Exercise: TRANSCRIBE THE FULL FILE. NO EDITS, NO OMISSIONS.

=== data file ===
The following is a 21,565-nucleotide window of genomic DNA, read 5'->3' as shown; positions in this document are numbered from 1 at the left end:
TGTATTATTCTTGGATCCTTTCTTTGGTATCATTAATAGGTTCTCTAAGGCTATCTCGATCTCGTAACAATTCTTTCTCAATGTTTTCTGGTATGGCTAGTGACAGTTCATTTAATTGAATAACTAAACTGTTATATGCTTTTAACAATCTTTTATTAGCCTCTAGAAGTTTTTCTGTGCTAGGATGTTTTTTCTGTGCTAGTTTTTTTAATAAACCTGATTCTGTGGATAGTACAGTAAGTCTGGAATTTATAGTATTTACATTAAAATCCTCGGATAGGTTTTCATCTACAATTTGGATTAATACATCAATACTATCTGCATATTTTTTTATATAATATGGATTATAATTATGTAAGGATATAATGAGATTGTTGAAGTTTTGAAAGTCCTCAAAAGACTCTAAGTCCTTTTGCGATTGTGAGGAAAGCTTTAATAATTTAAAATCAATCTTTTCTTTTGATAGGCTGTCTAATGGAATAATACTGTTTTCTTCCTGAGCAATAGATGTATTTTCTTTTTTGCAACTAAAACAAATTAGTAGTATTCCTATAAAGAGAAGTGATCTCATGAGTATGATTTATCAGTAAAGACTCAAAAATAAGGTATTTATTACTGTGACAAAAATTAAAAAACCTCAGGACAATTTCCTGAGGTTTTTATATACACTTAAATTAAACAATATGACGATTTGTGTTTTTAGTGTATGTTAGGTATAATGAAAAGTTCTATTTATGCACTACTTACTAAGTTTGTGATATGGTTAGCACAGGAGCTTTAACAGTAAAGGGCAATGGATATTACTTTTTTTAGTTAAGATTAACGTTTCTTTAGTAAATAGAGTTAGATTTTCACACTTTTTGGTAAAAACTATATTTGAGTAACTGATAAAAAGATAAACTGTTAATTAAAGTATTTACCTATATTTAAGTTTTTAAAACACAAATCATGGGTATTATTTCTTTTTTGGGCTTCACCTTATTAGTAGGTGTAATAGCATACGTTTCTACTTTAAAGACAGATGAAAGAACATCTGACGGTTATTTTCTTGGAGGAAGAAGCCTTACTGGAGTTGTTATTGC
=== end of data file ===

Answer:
The following is a 21,565-nucleotide window of genomic DNA, read 5'->3' as shown; positions in this document are numbered from 1 at the left end:
TGTATTATTCTTGGATCCTTTCTTTGGTATCATTAATAGGTTCTCTAAGGCTATCTCGATCTCGTAACAATTCTTTCTCAATGTTTTCTGGTATGGCTAGTGACAGTTCATTTAATTGAATAACTAAACTGTTATATGCTTTTAACAATCTTTTATTAGCCTCTAGAAGTTTTTCTGTGCTAGGATGTTTTTTCTGTGCTAGTTTTTTTAATAAACCTGATTCTGTGGATAGTACAGTAAGTCTGGAATTTATAGTATTTACATTAAAATCCTCGGATAGGTTTTCATCTACAATTTGGATTAATACATCAATACTATCTGCATATTTTTTTATATAATATGGATTATAATTATGTAAGGATATAATGAGATTGTTGAAGTTTTGAAAGTCCTCAAAAGACTCTAAGTCCTTTTGCGATTGTGAGGAAAGCTTTAATAATTTAAAATCAATCTTTTCTTTTGATAGGCTGTCTAATGGAATAATACTGTTTTCTTCCTGAGCAATAGATGTATTTTCTTTTTTGCAACTAAAACAAATTAGTAGTATTCCTATAAAGAGAAGTGATCTCATGAGTATGATTTATCAGTAAAGACTCAAAAATAAGGTATTTATTACTGTGACAAAAATTAAAAAACCTCAGGACAATTTCCTGAGGTTTTTATATACACTTAAATTAAACAATATGACGATTTGTGTTTTTAGTGTATGTTAGGTATAATGAAAAGTTCTATTTATGCACTACTTACTAAGTTTGTGATATGGTTAGCACAGGAGCTTTAACAGTAAAGGGCAATGGATATTACTTTTTTTAGTTAAGATTAACGTTTCTTTAGTAAATAGAGTTAGATTTTCACACTTTTTGGTAAAAACTATATTTGAGTAACTGATAAAAAGATAAACTGTTAATTAAAGTATTTACCTATATTTAAGTTTTTAAAACACAAATCATGGGTATTATTTCTTTTTTGGGCTTCACCTTATTAGTAGGTGTAATAGCATACGTTTCTACTTTAAAGACAGATGAAAGAACATCTGACGGTTATTTTCTTGGAGGAAGAAGCCTTACTGGAGTTGTTATTGC